A news service for the people of Michigan from the Mackinac Center for Public Policy

Theoretically, when John Szerlag is done with his overhaul of the city of Troy, the only official municipal employees left standing could be his city manager position and the police.

Szerlag is believed to be the first city manager in Michigan to seek to privatize every function of city government except for the police and the volunteer fire department.

There are bids from private contractors to replace the functions of the buiding department as well as a golf course. He said he hopes to have all city functions reviewed for privatization within a year.

"We are looking at everything and anything in terms of what can be done," said Dick Carlisle, a community planner consultant from Ann Arbor, who was hired to help in the transformation.

Szerlag's plan to farm out city duties comes as the city has put a 1.9 millage increase for five years on the ballot that will be voted on Tuesday. The millage would generate $37.7 million over five years, according to the city. If it is defeated, the average Troy tax bill will be $196 less a year.

But Szerlag said that even if the millage passes, he could layoff up to 90 of his 430 employees, because privatization is the more cost-efficient route.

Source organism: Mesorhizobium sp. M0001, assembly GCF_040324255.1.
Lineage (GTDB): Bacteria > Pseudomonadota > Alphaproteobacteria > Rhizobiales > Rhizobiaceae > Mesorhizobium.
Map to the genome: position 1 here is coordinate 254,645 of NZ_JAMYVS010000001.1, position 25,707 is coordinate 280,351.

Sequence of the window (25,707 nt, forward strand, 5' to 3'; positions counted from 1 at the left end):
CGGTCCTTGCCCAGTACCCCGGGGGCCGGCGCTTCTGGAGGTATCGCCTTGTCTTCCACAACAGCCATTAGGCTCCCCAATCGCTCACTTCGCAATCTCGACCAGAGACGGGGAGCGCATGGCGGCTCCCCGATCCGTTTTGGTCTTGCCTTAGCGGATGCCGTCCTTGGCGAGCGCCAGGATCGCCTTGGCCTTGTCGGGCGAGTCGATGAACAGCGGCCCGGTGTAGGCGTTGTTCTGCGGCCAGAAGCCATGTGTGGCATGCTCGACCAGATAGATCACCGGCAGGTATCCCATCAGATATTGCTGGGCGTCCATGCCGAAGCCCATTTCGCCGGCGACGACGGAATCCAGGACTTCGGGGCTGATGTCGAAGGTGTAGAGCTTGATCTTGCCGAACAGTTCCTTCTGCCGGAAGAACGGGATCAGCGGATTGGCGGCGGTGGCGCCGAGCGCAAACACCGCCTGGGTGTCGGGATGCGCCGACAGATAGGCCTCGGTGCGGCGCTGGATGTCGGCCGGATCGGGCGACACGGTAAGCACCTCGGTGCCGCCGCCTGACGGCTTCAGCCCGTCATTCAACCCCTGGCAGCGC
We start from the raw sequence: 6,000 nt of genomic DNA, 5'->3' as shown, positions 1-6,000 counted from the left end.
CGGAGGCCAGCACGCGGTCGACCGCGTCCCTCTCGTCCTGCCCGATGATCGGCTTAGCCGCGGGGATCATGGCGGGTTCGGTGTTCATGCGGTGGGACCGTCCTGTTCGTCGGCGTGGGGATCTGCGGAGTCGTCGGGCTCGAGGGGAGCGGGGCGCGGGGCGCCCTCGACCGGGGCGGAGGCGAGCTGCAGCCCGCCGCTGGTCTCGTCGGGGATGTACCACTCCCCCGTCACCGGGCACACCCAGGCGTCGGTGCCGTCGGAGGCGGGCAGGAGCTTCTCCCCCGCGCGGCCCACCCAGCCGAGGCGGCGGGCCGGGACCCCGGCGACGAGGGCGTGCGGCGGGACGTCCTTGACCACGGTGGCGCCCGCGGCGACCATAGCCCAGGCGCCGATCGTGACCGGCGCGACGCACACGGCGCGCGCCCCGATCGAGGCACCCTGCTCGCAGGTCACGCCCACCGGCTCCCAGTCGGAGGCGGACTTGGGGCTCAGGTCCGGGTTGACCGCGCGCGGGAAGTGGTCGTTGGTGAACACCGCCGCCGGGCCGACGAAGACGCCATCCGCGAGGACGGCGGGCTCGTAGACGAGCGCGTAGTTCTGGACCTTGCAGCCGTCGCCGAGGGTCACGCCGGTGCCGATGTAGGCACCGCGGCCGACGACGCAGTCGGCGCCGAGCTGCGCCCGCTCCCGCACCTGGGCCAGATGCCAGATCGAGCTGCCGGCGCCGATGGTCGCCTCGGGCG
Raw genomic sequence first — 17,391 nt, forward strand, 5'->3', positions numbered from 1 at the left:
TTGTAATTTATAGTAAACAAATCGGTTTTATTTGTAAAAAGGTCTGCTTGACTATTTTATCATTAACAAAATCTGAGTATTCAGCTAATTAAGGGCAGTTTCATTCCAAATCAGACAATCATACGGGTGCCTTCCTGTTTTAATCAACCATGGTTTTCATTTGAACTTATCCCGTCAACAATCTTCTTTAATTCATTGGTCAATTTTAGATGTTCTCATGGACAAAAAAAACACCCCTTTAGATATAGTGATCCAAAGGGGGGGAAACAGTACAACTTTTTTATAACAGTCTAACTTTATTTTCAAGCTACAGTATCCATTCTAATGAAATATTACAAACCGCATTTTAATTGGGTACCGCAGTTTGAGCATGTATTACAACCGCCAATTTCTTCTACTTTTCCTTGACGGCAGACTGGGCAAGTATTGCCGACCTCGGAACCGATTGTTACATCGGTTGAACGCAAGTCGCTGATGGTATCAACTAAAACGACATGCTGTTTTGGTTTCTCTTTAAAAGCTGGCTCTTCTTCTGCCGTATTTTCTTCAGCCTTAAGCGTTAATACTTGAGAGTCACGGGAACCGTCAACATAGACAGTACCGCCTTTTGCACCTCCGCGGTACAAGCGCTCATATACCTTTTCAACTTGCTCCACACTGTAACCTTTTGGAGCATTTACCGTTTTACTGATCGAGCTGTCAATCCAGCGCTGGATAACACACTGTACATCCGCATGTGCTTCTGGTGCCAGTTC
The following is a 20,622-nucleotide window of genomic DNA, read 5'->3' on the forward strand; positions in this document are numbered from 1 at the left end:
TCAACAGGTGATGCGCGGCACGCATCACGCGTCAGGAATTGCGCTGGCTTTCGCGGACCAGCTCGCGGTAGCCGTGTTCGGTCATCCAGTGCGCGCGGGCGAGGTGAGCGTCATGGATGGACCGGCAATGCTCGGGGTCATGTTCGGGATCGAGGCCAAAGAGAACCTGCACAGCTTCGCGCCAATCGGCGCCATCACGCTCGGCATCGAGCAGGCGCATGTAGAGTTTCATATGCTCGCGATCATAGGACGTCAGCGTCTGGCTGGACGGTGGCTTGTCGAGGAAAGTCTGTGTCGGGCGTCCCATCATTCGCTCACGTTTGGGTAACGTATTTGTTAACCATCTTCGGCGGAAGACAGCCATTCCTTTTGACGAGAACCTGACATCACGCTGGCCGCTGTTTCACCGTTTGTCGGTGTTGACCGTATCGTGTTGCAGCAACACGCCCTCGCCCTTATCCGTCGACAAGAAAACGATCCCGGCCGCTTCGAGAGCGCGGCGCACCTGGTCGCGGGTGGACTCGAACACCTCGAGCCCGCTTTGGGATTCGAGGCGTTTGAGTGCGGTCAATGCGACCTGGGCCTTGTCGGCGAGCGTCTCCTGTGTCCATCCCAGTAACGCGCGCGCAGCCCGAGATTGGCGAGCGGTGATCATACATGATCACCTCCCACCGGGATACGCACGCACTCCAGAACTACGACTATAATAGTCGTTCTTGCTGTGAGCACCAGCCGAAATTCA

On Tuesday, the Troy city manager will give an update to his employees.

The process involves having a panel of experts — both internal and external — come up with the specifications of the private bid. Once bids are returned, a panel determines the lowest qualified bid.

Then the city departments have the opportunity to match or beat the private bid to save their jobs.

Szerlag said privatization had to be considered because the normal cost-cutting measures weren't enough.

"If we kept on running the way we had, we were economically unsustainable," he said.

One Troy resident against the millage increase wonders why it took so long to consider such cost-cutting measures.

"Why haven't you been doing that before this point if we are in such bad shape?" asked Glenn Clark of Troy. "Why haven't you attempted to reform before now, but only after a massive tax hike?"

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